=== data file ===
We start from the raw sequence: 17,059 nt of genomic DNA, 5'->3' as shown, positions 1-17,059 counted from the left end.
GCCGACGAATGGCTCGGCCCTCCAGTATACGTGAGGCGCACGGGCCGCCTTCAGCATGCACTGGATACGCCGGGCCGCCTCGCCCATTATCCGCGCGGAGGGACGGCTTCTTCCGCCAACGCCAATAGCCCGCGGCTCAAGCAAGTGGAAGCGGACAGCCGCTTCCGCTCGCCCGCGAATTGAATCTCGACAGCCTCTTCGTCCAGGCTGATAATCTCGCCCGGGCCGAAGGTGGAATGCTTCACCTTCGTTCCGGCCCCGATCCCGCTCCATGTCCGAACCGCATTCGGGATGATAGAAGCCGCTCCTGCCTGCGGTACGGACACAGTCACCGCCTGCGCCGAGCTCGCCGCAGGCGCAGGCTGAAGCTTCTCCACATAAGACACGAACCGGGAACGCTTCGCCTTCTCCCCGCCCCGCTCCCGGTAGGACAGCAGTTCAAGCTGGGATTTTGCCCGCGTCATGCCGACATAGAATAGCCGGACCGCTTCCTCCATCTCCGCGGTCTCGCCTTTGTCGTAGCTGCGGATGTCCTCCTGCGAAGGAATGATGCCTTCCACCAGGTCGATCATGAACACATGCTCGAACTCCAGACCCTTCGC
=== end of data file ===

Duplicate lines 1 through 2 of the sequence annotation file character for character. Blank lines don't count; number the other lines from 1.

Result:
We start from the raw sequence: 17,059 nt of genomic DNA, 5'->3' as shown, positions 1-17,059 counted from the left end.
GCCGACGAATGGCTCGGCCCTCCAGTATACGTGAGGCGCACGGGCCGCCTTCAGCATGCACTGGATACGCCGGGCCGCCTCGCCCATTATCCGCGCGGAGGGACGGCTTCTTCCGCCAACGCCAATAGCCCGCGGCTCAAGCAAGTGGAAGCGGACAGCCGCTTCCGCTCGCCCGCGAATTGAATCTCGACAGCCTCTTCGTCCAGGCTGATAATCTCGCCCGGGCCGAAGGTGGAATGCTTCACCTTCGTTCCGGCCCCGATCCCGCTCCATGTCCGAACCGCATTCGGGATGATAGAAGCCGCTCCTGCCTGCGGTACGGACACAGTCACCGCCTGCGCCGAGCTCGCCGCAGGCGCAGGCTGAAGCTTCTCCACATAAGACACGAACCGGGAACGCTTCGCCTTCTCCCCGCCCCGCTCCCGGTAGGACAGCAGTTCAAGCTGGGATTTTGCCCGCGTCATGCCGACATAGAATAGCCGGACCGCTTCCTCCATCTCCGCGGTCTCGCCTTTGTCGTAGCTGCGGATGTCCTCCTGCGAAGGAATGATGCCTTCCACCAGGTCGATCATGAACACATGCTCGAACTCCAGACCCTTCGC